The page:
The Times is still having difficulty dealing with democracy in California - namely the state's unique ballot initiatives, which sometimes produces results inconvenient to a liberal agenda. First it was last year's surprise passage of Proposition 8, a ban on gay marriage that threw the Times for a loop. This week it was the rejection of five fiscal measures in a special statewide referendum on Tuesday, notably Proposition 1A, pushed by supporters and the Times as a necessary measure of fiscal solvency that would have raised or extended a variety of taxes in return for a vague spending cap.
Thursday's front-page story by Jennifer Steinhauer, "In California, Democracy Doesn't Pay the Bills," came on the heels of her equally insulting Wednesday piece, "Calif. Voters Reject Measures to Keep State Solvent."
(The online headline to Thursday's story was milder: "California, a Broke State, Reels as Voters Rebuff Leaders.")
Even a photo caption showing a glum, bored poll worker echoed the theme that it was California voters who had irresponsibly doomed their state to bankruptcy, not the lawmakers who had made the mess in the first place:
Larry Vida, a poll worker, waited for voters on Tuesday, when Californians rejected measures intended to keep the state solvent.
Steinhauer aimedher firstsneer at California's "direct democracy":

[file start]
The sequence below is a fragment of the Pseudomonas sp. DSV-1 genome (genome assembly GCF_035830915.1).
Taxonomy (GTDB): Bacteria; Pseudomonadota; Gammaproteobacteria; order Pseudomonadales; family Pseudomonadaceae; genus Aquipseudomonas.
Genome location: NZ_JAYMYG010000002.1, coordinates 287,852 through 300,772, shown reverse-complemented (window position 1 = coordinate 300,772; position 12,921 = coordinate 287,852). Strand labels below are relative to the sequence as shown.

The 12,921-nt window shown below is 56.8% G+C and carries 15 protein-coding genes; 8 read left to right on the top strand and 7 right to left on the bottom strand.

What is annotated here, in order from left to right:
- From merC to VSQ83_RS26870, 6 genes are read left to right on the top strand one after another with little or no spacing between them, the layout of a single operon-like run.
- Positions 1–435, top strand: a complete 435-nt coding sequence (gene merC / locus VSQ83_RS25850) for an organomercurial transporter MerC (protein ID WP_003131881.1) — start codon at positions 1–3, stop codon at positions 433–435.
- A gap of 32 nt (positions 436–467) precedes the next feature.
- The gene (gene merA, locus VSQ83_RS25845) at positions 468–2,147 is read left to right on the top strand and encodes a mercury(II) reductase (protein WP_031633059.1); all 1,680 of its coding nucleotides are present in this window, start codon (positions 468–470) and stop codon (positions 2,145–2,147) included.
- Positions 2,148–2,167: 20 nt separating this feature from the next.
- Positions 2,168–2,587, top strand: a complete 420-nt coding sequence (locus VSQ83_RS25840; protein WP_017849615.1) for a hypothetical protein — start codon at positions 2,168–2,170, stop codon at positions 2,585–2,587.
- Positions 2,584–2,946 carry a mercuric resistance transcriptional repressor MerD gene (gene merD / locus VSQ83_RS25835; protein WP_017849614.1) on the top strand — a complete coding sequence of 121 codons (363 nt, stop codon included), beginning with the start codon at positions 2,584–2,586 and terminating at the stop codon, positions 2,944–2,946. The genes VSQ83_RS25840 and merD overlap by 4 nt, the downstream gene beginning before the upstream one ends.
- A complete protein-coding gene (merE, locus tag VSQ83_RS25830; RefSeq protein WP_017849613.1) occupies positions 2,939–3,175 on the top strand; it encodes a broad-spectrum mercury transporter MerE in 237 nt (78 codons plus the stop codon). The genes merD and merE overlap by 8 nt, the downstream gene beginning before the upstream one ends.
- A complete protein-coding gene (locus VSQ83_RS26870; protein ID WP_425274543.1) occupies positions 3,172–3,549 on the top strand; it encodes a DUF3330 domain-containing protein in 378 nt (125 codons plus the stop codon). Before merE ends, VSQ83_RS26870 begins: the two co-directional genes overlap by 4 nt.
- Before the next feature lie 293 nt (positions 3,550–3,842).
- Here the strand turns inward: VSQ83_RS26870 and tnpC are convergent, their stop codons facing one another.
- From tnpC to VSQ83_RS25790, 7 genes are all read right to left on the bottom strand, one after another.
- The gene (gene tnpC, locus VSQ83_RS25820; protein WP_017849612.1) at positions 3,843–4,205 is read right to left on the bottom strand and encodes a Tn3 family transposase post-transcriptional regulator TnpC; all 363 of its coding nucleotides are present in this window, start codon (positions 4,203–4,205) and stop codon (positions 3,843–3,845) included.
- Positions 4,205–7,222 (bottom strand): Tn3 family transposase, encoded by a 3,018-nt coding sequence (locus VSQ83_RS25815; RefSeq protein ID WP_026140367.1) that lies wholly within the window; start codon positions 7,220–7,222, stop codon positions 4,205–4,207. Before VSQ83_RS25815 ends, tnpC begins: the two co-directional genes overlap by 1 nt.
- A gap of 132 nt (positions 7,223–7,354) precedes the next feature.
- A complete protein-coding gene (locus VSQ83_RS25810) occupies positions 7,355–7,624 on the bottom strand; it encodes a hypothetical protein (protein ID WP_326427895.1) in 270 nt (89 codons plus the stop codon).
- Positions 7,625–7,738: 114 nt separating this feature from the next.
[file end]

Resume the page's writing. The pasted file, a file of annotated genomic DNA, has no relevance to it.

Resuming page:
Direct democracy has once again upended California - enough so that the state may finally consider another way by overhauling its Constitution for the first time in 130 years.
Gov. Arnold Schwarzenegger returned home from a White House visit on Wednesday to find the state dangerously broke, his constituents defiant after a special election on Tuesday and calls for a constitutional convention - six months ago little more than a wonkish whisper - a cacophony.
As the notion of California as ungovernable grows stronger than ever, Mr. Schwarzenegger, a Republican, has expressed support for a convention to address such things as the state's arcane budget requirements and its process for proliferate ballot initiatives, both of which necessitated Tuesday's statewide vote on budget matters approved months ago by state lawmakers.
Steinhauer characterized the one ballot measure that passed - halting pay hikes for lawmakers - as a temper tantrum that voters would soon come to regret:
The only ballot measure to succeed was one that prevented lawmakers and constitutional officers from getting raises in times of fiscal distress, a sort of chin-out electoral scowl by voters, who will now probably see their health care systems, schools and other services erode. On Friday, the state controller, John Chiang, and the treasurer, Bill Lockyer, are expected to appear before lawmakers and warn them that the state is nearly unable to pay its bills.
Steinhauer's assumption that insufficient taxation is the problem ignores the spending side, although as George Will wrote in a May 3 column, it's spending that is the real problem, not tax rates: "In Schwarzenegger's less than six years as governor, per capita government spending, adjusted for inflation, has increased nearly 20 percent."